- in Science
Premier League clubs are preparing for “a lot more injuries” as players return to full training, says Newcastle club doctor Paul Catterson.
Players are back in full contact training with top-flight football set to return on 17 June.
“We are expecting more injuries at this time,” Catterson told BBC Radio 5 Live.
“The players have been running on treadmills and working indoors for eight weeks so that transition is a different stimulus for the body.”
He added: “There was an NFL lockout a few years ago and there was an increase in Achilles injuries so we are looking at that.
“We have had players asking if they can have ice baths after training and they can’t at the moment – all we can do is give them ice to take home. It’s like going back 15 years.”
- Premier League: What is still up for grabs this season?
- Coronavirus: How will contact tracing work in England?
‘Only as strong as our weakest link’
Catterson spoke at length about the measures in place at Newcastle – and all Premier League clubs – to prevent infection, ranging from the twice-weekly coronavirus tests to extensive cleaning and sanitising of equipment at the training ground.
He says the main priority was reassuring players that everything that can be done to make the environment safe is being done – but players have to remain vigilant.
“It is a weighty responsibility,” he said. “It’s a unique relationship with the players, it’s not a normal doctor-patient relationship. You see them at breakfast, at 2am when you’re waiting at airports, you get to know them.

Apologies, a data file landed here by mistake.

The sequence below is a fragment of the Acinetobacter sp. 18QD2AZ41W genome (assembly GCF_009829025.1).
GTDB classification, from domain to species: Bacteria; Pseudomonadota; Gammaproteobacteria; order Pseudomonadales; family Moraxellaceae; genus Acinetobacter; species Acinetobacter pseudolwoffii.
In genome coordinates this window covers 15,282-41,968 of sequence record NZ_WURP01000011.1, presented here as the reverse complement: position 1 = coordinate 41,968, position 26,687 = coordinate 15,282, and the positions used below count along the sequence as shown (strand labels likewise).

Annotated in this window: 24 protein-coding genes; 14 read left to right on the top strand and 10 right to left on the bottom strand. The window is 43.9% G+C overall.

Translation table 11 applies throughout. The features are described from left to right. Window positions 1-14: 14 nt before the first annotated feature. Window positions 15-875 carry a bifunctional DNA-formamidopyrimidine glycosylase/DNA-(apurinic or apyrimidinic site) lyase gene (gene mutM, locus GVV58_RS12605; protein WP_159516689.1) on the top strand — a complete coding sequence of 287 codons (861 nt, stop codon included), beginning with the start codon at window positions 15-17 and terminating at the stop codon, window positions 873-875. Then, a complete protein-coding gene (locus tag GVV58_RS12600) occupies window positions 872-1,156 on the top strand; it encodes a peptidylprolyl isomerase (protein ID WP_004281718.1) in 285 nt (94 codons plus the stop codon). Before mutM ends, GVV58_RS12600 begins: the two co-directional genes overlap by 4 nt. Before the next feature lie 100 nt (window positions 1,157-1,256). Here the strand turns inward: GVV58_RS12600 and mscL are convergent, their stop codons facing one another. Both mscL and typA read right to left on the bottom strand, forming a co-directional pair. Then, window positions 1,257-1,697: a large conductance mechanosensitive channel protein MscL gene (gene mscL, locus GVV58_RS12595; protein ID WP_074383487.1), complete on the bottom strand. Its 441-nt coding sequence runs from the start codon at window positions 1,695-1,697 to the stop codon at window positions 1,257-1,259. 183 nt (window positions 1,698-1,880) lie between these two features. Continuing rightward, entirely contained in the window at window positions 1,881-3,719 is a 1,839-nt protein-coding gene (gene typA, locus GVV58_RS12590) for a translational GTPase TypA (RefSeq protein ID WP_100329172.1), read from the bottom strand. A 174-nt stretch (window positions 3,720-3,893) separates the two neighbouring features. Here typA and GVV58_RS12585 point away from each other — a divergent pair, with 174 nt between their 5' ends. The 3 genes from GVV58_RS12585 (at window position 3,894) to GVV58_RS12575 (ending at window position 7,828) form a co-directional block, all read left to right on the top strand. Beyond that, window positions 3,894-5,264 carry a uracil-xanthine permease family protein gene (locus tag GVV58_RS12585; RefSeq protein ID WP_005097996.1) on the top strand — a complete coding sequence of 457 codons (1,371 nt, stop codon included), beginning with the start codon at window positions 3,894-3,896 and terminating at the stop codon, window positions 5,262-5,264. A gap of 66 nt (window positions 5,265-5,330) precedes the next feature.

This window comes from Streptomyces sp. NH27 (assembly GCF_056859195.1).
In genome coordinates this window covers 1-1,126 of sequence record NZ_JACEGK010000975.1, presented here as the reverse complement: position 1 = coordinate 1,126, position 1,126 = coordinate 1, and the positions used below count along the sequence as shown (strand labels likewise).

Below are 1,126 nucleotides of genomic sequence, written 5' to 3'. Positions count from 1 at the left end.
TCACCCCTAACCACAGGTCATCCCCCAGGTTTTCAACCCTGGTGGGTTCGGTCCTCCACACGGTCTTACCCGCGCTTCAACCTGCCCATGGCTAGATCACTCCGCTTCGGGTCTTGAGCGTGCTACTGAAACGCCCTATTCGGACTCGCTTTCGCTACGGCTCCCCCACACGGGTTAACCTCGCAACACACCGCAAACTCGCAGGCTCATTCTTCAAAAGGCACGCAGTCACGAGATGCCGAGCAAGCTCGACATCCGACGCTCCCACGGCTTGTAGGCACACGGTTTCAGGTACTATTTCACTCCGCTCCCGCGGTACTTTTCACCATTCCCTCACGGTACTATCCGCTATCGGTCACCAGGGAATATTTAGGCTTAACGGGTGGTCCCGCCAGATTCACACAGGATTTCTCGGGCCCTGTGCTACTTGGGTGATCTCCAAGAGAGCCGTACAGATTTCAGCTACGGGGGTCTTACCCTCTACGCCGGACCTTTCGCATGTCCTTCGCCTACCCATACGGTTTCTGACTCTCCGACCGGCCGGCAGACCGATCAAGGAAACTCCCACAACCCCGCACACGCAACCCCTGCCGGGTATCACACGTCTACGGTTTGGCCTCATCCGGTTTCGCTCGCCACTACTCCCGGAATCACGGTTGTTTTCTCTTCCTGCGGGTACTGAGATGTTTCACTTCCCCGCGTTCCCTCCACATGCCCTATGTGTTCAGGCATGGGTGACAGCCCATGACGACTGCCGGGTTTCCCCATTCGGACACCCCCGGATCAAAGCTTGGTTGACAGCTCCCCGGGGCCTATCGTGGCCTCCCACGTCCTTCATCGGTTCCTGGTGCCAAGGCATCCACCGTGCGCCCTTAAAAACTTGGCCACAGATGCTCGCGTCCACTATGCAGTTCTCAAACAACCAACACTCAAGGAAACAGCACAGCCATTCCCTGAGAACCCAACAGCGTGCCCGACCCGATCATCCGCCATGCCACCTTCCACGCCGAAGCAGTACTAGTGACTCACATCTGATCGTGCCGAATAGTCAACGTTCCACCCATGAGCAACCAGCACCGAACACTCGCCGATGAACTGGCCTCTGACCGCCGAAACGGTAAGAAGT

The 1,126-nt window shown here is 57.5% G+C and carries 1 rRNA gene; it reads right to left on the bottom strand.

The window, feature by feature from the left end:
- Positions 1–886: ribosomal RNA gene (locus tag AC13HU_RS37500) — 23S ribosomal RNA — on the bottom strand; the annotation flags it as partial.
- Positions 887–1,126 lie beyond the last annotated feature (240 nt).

“I am confident now that a Premier League training ground is one of the safest environments around.
“There is a big onus on the players, they have to conduct themselves professionally outside of this environment. We are only as strong as our weakest link.
“If anyone doesn’t follow the guidance they put the group at risk. So far we have had no positive results and we can only do that if we stop the players from being complacent.”
If any players test positive for coronavirus they face at least seven days in isolation, but Catterson says that training equipment will help them with any required contact tracing.
“We have to expect honesty from the players when it comes to who they have been with out of our environment,” he said.
“But once they are in training our GPS units will show whether they have been within two metres of a player, for how long and which players. We are using science.”